# Solving Commodious Linear Systems

This is about linear systems with fewer equations than variables; `A*x = b` where the `m` -by- `n` matrix `A` has fewer rows that columns, so `m < n` . I have always called such systems *wide* or *fat*, but this is not respectful. So I consulted the Merriam-Webster Thesaurus and found commodious.

This is also one my first posts to use the Live Editor™. Here is a a link to the `.mlx` file.

### Contents

#### Commodious linear systems

Commodious linear systems with fewer rows than columns do not have unique solutions. It is hard to compute something if you don't quite know what it is you're trying to compute. You can pin down the solution by adding an additional condition: minimize its Euclidean or $\ell_2$ norm. This is the Moore-Penrose solution. It is unique and has many other desirable properties.

But recent years have seen many situations where a different condition is desirable: minimize the number of nonzero components of the solution. Such a solution is called sparse. Actually minimizing the number of nonzero components is combinatorically difficult. (It is NP-hard.) However, the MATLAB backslash operator produces a solution with at most `m` nonzero components. This is often the minimum.

#### Generate examples

Pick the dimensions.

m = 3 n = 10

m = 3 n = 10

```
assert(m < n)
format short
```

Generate an m-by-n matrix with random one-digit positive and negative integer entries. Every time this script is executed, a different `A` is created.

A = randi(18,m,n) - 9

A = 0 2 7 -8 2 -4 -6 3 0 0 2 3 -7 6 7 3 -3 9 -3 -1 4 1 3 -8 -2 -7 -6 1 -8 5

Generate a random right hand side with the same number of rows.

b = randi(18,m,1) - 9

b = 5 0 6

Save a copy of the rhs.

b_copy = b;

#### Backslash

Use backslash to compute one of many possible solutions to A*x = b.

x = A\b

x = 0 0 0 -0.5195 0 0 0 0.2812 -0.1953 0

This x is * sparse*; it has only m nonzero components.

How was x computed? Compute the QR decomposition with column pivoting. That is A*P = Q*R with orthogonal Q, right trapezoidal R, and permutation P.

[Q,R,P] = qr(A)

Q = -0.6247 -0.4341 -0.6491 0.4685 -0.8734 0.1331 -0.6247 -0.2209 0.7490 R = Columns 1 through 7 12.8062 1.7179 3.5920 -1.5617 3.2796 8.2772 6.0908 0 -9.3834 4.3876 -2.6305 -6.5398 0.6628 6.5502 0 0 -6.3911 3.2621 -1.8641 -2.2469 -0.9986 Columns 8 through 10 -0.4685 -9.5266 -3.5920 -3.7092 2.4121 -0.2313 -0.1498 -3.2289 3.6117 P = 0 0 0 1 0 0 0 0 0 0 0 0 0 0 0 0 0 1 0 0 0 0 0 0 0 0 0 0 1 0 1 0 0 0 0 0 0 0 0 0 0 0 0 0 1 0 0 0 0 0 0 0 0 0 0 1 0 0 0 0 0 0 0 0 0 0 1 0 0 0 0 1 0 0 0 0 0 0 0 0 0 0 1 0 0 0 0 0 0 0 0 0 0 0 0 0 0 0 0 1

Keep only the first m columns of R.

R = R(:,1:m)

R = 12.8062 1.7179 3.5920 0 -9.3834 4.3876 0 0 -6.3911

Apply Q to right hand side.

b = Q'*b

b = -6.8716 -3.4960 1.2483

Back substitution solves the square, triangular system R*x = b.

x = R\b

x = -0.5195 0.2812 -0.1953

Tack some zeros on the end of x, matching the number of columns deleted from R.

x(m+1:n) = 0

x = -0.5195 0.2812 -0.1953 0 0 0 0 0 0 0

Undo the permutations.

x = P*x

x = 0 0 0 -0.5195 0 0 0 0.2812 -0.1953 0

#### Pseudoinverse

Restore the rhs.

b = b_copy;

For comparison, the minimum 2-norm solution can be obtained with the Moore-Penrose pseudoinverse. This is usually completely full; none of its components are zero.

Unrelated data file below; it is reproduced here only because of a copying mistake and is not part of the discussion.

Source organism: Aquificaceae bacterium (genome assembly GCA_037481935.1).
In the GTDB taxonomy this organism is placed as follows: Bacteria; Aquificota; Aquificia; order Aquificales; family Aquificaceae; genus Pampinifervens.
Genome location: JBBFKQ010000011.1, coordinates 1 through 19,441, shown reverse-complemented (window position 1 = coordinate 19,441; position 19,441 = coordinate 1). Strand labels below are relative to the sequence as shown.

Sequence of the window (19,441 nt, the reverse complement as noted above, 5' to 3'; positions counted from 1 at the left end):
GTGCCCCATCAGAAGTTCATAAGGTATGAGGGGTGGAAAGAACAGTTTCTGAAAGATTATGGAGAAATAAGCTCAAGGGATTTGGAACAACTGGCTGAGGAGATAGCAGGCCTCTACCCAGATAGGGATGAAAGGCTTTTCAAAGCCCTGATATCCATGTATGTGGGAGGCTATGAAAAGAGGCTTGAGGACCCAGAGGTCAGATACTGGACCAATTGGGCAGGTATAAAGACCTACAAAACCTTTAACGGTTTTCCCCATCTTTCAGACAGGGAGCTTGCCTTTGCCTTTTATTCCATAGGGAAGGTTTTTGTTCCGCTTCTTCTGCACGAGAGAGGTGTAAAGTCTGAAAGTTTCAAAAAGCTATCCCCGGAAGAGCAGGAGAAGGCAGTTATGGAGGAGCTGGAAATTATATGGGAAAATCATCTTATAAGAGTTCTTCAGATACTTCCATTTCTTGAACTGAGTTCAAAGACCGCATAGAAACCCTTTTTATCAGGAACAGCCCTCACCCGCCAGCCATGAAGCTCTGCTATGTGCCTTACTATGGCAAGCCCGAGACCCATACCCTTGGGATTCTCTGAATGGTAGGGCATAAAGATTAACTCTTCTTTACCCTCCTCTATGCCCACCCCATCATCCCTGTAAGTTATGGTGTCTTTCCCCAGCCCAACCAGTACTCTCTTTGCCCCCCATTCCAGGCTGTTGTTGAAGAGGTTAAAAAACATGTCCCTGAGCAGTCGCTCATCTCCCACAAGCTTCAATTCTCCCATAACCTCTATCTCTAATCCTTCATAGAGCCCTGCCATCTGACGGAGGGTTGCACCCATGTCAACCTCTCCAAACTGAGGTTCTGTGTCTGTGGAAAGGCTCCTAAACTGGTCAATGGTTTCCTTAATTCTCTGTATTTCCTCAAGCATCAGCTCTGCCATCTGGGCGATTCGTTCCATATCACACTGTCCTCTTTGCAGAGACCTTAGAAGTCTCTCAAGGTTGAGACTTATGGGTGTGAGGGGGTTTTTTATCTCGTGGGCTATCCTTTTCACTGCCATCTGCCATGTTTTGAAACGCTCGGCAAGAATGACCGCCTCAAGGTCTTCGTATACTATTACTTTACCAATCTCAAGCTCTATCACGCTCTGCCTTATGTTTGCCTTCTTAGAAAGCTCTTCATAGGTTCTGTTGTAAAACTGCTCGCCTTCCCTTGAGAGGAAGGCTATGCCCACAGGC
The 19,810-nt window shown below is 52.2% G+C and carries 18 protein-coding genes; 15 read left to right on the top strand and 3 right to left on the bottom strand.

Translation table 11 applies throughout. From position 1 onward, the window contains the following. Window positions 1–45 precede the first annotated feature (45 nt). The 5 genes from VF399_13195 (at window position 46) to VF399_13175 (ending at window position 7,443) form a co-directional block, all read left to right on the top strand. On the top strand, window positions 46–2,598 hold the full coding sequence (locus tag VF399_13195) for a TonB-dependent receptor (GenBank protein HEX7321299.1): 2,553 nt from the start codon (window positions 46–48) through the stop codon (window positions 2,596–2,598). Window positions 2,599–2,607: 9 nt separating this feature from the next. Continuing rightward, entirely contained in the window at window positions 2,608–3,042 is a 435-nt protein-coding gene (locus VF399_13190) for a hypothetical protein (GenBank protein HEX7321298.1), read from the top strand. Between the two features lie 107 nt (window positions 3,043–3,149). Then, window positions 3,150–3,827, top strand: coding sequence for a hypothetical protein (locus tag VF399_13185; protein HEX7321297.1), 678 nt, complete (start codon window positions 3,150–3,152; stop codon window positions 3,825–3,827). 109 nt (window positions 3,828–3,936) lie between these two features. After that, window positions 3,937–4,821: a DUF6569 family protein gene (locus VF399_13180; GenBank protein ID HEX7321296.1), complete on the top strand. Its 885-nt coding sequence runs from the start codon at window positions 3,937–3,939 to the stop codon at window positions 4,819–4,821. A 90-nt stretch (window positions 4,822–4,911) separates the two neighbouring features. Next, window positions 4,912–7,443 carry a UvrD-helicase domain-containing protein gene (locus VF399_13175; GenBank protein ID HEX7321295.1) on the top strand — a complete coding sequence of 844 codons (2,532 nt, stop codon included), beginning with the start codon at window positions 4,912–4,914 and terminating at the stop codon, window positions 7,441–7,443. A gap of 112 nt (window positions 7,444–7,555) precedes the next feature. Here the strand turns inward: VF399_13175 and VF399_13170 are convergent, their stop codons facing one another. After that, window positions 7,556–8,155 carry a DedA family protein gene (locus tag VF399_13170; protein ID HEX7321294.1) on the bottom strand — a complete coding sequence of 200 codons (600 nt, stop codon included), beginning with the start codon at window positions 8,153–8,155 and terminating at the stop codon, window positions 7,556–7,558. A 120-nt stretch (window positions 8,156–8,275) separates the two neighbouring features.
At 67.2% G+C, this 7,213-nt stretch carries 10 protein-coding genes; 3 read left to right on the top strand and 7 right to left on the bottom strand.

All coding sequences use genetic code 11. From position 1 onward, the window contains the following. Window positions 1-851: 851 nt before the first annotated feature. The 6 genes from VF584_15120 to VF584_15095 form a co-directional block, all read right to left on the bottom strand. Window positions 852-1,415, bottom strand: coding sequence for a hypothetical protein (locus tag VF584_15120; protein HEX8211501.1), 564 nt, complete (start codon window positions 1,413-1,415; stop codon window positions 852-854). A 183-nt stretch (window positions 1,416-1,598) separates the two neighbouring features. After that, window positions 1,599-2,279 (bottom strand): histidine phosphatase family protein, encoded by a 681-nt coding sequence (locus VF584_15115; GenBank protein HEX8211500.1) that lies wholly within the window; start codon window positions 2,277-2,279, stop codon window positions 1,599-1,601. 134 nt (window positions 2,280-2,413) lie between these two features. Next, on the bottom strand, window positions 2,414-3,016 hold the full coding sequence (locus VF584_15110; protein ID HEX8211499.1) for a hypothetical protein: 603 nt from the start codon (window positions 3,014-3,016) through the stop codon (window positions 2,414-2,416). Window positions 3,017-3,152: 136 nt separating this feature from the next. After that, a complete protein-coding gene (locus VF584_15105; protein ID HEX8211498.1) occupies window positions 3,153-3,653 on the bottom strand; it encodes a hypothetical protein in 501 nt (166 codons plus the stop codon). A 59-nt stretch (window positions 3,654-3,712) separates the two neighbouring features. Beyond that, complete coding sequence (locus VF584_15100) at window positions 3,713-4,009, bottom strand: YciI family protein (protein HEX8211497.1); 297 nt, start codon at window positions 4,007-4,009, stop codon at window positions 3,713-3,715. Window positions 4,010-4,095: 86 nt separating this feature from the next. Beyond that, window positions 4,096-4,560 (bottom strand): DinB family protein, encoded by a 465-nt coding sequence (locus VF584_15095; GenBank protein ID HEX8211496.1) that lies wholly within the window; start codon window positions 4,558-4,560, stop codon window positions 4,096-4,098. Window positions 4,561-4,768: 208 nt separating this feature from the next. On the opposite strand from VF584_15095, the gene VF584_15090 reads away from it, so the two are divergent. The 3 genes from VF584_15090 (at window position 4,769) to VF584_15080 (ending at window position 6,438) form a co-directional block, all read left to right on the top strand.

y = pinv(A)*b

y = 0.0644 0.0655 0.1261 -0.2161 0.0475 -0.1481 -0.2034 0.1164 -0.1232 0.0612

Both x and y are solutions to the original system.

Ax = A*x Ay = A*y

Ax = 5.0000 0.0000 6.0000 Ay = 5.0000 -0.0000 6.0000

However `norm(y,2)` is less than norm(x,2).

normyx = [norm(y) norm(x)]

normyx = 0.4112 0.6222

#### SVD

To compute y without computing the pseudoinverse, use the SVD.

[U,S,V] = svd(A)

U = -0.5601 0.2006 -0.8038 0.3872 0.9211 -0.0399 -0.7324 0.3336 0.5936 S = Columns 1 through 7 20.2128 0 0 0 0 0 0 0 15.1459 0 0 0 0 0 0 0 8.3091 0 0 0 0 Columns 8 through 10 0 0 0 0 0 0 0 0 0 V = Columns 1 through 7 -0.1066 0.2097 0.2761 0.5246 0.0327 0.4104 0.4231 -0.0342 0.2310 -0.1365 -0.2150 -0.5533 -0.1705 0.3003 -0.4368 -0.2670 -0.4292 0.4955 -0.0865 0.1040 0.1695 0.6265 0.0828 0.1735 0.5967 -0.1499 -0.2918 -0.1873 0.1511 0.4082 -0.3700 -0.0089 0.7338 -0.0647 0.1593 0.4219 -0.0247 -0.1275 -0.1803 -0.1248 0.8221 -0.0885 0.3262 -0.3940 0.1662 -0.1806 0.0969 -0.1350 0.7663 0.0530 0.6091 -0.2620 -0.0174 -0.2910 -0.0377 0.2134 0.2324 -0.3586 -0.5571 0.1057 -0.0492 -0.0517 -0.0236 -0.2003 0.0493 0.3620 -0.0193 0.1110 0.0645 -0.0210 Columns 8 through 10 -0.1425 0.4068 -0.2429 -0.6536 0.0165 0.1666 0.0216 -0.4643 0.2127 -0.0817 -0.1943 0.1656 -0.2858 -0.0944 0.1226 -0.0609 -0.2152 0.1524 0.1853 -0.1585 0.0614 0.6475 0.0133 0.0785 0.0450 0.6800 0.1605 0.0664 0.1951 0.8756

Then, with appropriate parentheses, and with a backslash involving a diagonal matrix, finding the minimum norm solution is a one-liner, .

y = V*(S\(U'*b))

y = 0.0644 0.0655 0.1261 -0.2161 0.0475 -0.1481 -0.2034 0.1164 -0.1232 0.0612

#### Questions

There are lots of things that I don't know about commodious systems.

#### 1.

Is there a bound on `norm(x)/norm(y)`?

#### 2.

The condition number of `A` with respect to any norm could be defined by

`cond(A) = max(norm(A*x)/norm(x))/min(norm(A*x)/norm(x))`

We know that for the 2-norm this is the ratio of singular values. What about the 1-norm or the inf-norm? How can we compute this?

#### 3.

What can be proved about the residual and the error of the solution computed by backslash? I suspect the residual is small, but what is the error when the solution is not unique?

#### 4.

What is this distribution?

kmax = 10000; kappa = zeros(kmax,1); for k = 1:kmax A = randi(18,m,n) - 9; kappa(k) = cond(A); end histogram(kappa) title('cond(A)') ax = axis; text(0.7*ax(2),0.8*ax(4),sprintf('m = %2d, n = %2d',m,n))

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